Juha Saarinen

Juha Saarinen is a tech blogger for nzherald.co.nz.

Spammers hit below men's belts

By JUHA SAARINEN

Competing fiercely with solicitation from the relatives of dead African dictators and US mortgage sales pitches, spammers are targeting men with big ambitions.

The emails arrive daily: "How to boost your penis size & self-esteem" and "Satisfy your lover with an increased penis size" etc.

Last week, my tally of "make big penis fast" spams went beyond the nuisance quota. I decided to track down the sender.

Although the origin of the spammer was hidden behind forged sender addresses and hijacked internet-connected computers, the domain names of the websites where you place the orders cannot be forged. Using the "whois" protocol, you can look up who the domain name is registered to.

Often, the domain name details are forged - one spammer claimed to be "Tom Crusie" of "Holloywood".

But if you search the Usenet news.net-admin newsgroups through Google Groups, you can often find the offender by piecing together information collated by anti-spammers.

In this case, the trail ended at Shane Atkinson, of Christchurch.

When I rang, Atkinson calmly told me he had been spamming for a year and had no qualms about it. He would not give details about how profitable his business is, but said it allowed him to keep a nice car and own a house.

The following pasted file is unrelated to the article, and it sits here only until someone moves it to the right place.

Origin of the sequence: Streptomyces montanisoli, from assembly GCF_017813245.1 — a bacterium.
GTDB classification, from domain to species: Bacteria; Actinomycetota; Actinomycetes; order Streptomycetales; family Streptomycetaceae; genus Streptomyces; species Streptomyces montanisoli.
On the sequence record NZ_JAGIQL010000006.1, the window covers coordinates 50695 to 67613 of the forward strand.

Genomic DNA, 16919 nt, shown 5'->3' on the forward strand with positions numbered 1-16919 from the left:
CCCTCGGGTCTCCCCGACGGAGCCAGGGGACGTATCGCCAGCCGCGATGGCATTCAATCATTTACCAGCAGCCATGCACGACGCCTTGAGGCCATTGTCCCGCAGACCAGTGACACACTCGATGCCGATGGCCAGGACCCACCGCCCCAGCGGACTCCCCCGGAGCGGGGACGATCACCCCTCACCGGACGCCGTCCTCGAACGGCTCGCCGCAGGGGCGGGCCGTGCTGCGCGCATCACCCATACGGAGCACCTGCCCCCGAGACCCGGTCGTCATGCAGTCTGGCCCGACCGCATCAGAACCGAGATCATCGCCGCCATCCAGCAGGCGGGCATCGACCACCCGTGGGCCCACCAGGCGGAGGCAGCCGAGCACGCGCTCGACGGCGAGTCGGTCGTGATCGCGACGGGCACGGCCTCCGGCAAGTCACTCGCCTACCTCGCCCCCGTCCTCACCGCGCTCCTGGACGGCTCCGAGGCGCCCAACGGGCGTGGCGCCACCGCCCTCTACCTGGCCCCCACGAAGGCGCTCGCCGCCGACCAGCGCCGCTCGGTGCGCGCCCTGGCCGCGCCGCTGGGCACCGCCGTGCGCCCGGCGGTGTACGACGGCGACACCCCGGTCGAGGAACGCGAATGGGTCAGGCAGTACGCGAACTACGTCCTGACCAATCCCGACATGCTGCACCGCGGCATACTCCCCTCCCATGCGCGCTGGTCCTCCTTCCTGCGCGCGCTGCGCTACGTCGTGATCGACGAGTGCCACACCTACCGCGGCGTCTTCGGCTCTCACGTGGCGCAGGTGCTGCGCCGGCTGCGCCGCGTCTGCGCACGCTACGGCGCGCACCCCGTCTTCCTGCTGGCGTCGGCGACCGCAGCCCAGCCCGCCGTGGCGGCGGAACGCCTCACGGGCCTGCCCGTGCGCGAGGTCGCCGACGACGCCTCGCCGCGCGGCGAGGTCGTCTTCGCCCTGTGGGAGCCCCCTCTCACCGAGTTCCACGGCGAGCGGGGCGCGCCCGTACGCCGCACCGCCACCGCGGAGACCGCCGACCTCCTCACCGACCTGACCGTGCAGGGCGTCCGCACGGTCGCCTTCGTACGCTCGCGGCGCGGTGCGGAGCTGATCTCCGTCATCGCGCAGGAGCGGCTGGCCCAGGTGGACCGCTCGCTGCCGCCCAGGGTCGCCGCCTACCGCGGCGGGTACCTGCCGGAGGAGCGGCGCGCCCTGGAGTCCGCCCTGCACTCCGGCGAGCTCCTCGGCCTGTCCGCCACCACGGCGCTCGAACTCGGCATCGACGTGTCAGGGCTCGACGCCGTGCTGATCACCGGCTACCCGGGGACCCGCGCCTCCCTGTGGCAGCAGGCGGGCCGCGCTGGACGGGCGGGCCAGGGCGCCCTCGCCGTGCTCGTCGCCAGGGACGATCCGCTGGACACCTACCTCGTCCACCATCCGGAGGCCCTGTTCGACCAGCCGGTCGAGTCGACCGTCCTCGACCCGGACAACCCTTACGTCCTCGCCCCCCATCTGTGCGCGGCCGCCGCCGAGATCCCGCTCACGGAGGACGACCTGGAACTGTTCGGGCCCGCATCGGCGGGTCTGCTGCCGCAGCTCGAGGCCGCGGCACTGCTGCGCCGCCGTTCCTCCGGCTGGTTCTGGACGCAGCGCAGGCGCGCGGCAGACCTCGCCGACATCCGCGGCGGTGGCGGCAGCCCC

The scale of the spamming is staggering. On a good day Atkinson and his associates send "up to 100 million" messages.

He pays associates to do the actual spamming, mentioning a 15-year-old working from the United States who earns US$500 ($850) a day.

To avoid being shut down, Atkinson hosts a variety of domains with names such as sizepills.biz, rxmedicalgroup.com, penis-tips.com and sapublishings.com on spam-friendly network providers in Poland and Pakistan who ignore complaints.

"There are spam hosts in America, but they tend to close down quickly due to complaints," he says.

While he could host here, New Zealand spam hosting is too slow.

No, it doesn't bother him that he annoys people, or that some of his spams are received by minors.

Atkinson says he routinely gets "denial of service" attacks against his servers, plus nightly phone calls and death threats.

In his view, spam is part and parcel of being on the internet. "If you don't want to receive spam, don't connect to the internet, or don't have an email address."

Against the received wisdom that asking to be removed from a spammer's mailing list only confirms your address as "live" and increases the junk you receive, I ask Atkinson to stop spamming me.

To my surprise, the request appears to have been honoured. Atkinson says affiliates must check their lists against a list of addresses to be removed. "This is one rule we are very strict on."

He does not understand why anti-spammers become so worked up.

"Just delete them."

Atkinson says spamming is not an easy job - "You have to shift servers all the time" - but it does allows him to reach great numbers of people across the world cheaply.

If he is selling anything like the 6000 bottles a month of penis growth pills sold by another spamming firm, Amazing Internet Products, as reported in Wired magazine, then he is doing very well. At US69.65 a bottle, you do the maths.

"whois" protocol

Google groups

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